the ultimate band. But getting back to what you said about us being a 
   legend, a lot has to do with what I spoke of, and also because we did 
   it all. Looking back at The Misfits, for a band with no record label, 
   and really no money coming in, we went everywhere. And I think that 
   the Misfits success, right from the very beginning, was inevitable. 
   It's just a shame that, at the very end of the band, we didn't know 
   what we really had. We let egos, and certain situations get in the way 
   of the important thing, which was the music and our fans. That's when 
   Glenn and I split ways. And you look back on it now, 13 years later, 
   and you say to yourself, "That was a stupid thing to do." But now, 
   Glenn has a different perpective then what we used to have, so 
   somewhere down the line, it would've probably happened anyway. Maybe 
   it's better that we disappeared for 13 years.

Why the return of the Misfits?
   What people don't understand, and what I want people to know is we, 
   the Misfits, never quit playing music. We never went anywhere. We've 
   actually spent the last seven or eight years of our lives in court 
   with lawyers, with our hands tied because of Glenn and all of that. 
   It wasn't like we were waiting for punk to make a comeback, or we 
   were out mowing the lawn--waiting the The Meat Puppets to make a 
   return so we can come back and ride the bandwagon. No way, that's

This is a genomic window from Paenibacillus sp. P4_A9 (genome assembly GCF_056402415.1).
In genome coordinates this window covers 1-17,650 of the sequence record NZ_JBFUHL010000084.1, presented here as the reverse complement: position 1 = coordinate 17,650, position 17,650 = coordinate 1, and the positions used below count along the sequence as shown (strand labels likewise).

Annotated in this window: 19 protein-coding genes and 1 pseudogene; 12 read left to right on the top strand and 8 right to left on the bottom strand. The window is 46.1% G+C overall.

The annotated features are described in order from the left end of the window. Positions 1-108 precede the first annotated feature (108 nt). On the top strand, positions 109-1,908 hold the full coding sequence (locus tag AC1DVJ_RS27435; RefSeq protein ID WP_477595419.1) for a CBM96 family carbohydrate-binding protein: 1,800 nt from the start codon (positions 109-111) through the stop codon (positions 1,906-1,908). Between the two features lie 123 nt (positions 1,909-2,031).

not what we want. I'm not trying to ride the punk wave now that 
   alternative is in. And I don't want to be stuck in any category 
   because we can't be... the Misfits are the Misfits and they can't be 

So what about now? What do you hope to achieve?
   With what I've already said, my idea is to bring The Misfits right 
   back to the clubs where they were born. And play classic Misfits 
   shows in small places so you get the one-on-one effect. You want 
   to do a show at a small place at midnight to one-thirty, and really 
   blow out a club with a lot of sounds and a lot of lights. And for 
   starters, that's where The Misfits belong. Now the truth is, I've 
   had a hard time selling Doyle and the others on that, but I say, 
   "Let's start small. There's no reason why we should try and sell 
   out places that, first, are maybe stretching our means. You know? 
   Our first tour was for the people, noe really for us. We're gonna go 
   out there and play vintage Misfits stuff. Now, a lot of people are 
   going to criticize me and say, "Hey, you guys are just doing the old 
   Misfits stuff," but I really don't care. I'm going to send postcards 
   to all the members of the fiend club and ask them where we should 
   play. I'm not going to listen to a booking agent who's going to tell 
   me we can make more money in the arenas. No way! If my people want 
   to see us in a club, that's where we'll be. My point is this, my 
   people have been spending millions of dollars on bootlegs and stuff 
   like that. So somebody owes these people some kind of respect, and 
   it might as well be me. Let me come out and play where they, the 
   people, want to see me, and I'll be there.

TODAY--more than ever

There's a lot more to the Misfits now than just the past. In fact, Jerry